The White House is considering a ban on personal mobile phone usage, a move that will prevent staffers from using their own handsets during work. The ban, should it happen, would be a cybersecurity move, according to officials, who claim it doesn’t have anything to do with leaks to media organizations. The idea is that a staff member’s own smartphone probably isn’t as secure as one issued by the government.
The information comes from Bloomberg, which reports that it got word from seven officials about the matter. The White House is reportedly concerned about the number of personal devices that are connected to the location’s WiFi network, potentially leaving it vulnerable to hackers.
The ban hasn’t been finalized yet, according to the sources, though it isn’t the first time such a proposal has been made. Thus far the White House has used various rules regarding personal cell phones to maintain cybersecurity, including banning their presence in places where classified data is accessible in one way or another (meetings discussing it, for example).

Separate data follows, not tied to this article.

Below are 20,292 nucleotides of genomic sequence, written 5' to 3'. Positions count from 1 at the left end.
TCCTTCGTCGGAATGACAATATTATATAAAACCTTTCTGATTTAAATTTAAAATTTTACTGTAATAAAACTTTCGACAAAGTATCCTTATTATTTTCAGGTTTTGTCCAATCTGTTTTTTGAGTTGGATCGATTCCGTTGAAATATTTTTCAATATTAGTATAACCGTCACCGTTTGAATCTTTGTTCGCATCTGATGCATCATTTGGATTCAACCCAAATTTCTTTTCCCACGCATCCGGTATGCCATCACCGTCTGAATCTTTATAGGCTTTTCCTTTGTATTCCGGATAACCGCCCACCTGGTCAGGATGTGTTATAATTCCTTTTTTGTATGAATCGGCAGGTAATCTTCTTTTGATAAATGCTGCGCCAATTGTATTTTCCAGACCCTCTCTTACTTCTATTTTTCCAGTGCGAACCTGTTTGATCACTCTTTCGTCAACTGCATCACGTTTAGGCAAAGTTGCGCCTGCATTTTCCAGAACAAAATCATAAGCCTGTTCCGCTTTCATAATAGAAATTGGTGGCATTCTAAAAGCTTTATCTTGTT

The plan is reportedly controversial within the White House for multiple reasons. Staff, for example, are said to worry about their inability to contact family during work hours if their access to personal phones is removed. A phone issued by the government won’t have the ability to send texts, as another example, a popular way to communicate without taking the time for an actual phone call.
Though private calls could be made with the gov-issued phone, records of those calls would be kept, raising privacy concerns. Critics of proposed personal phone bans worry about the cost of transitioning all staffers to government-issued phones, though others say the cost is small compared to the potential risk of a compromised handset. The White House is reportedly leaning toward the ban, but when a decision will be made isn’t clear.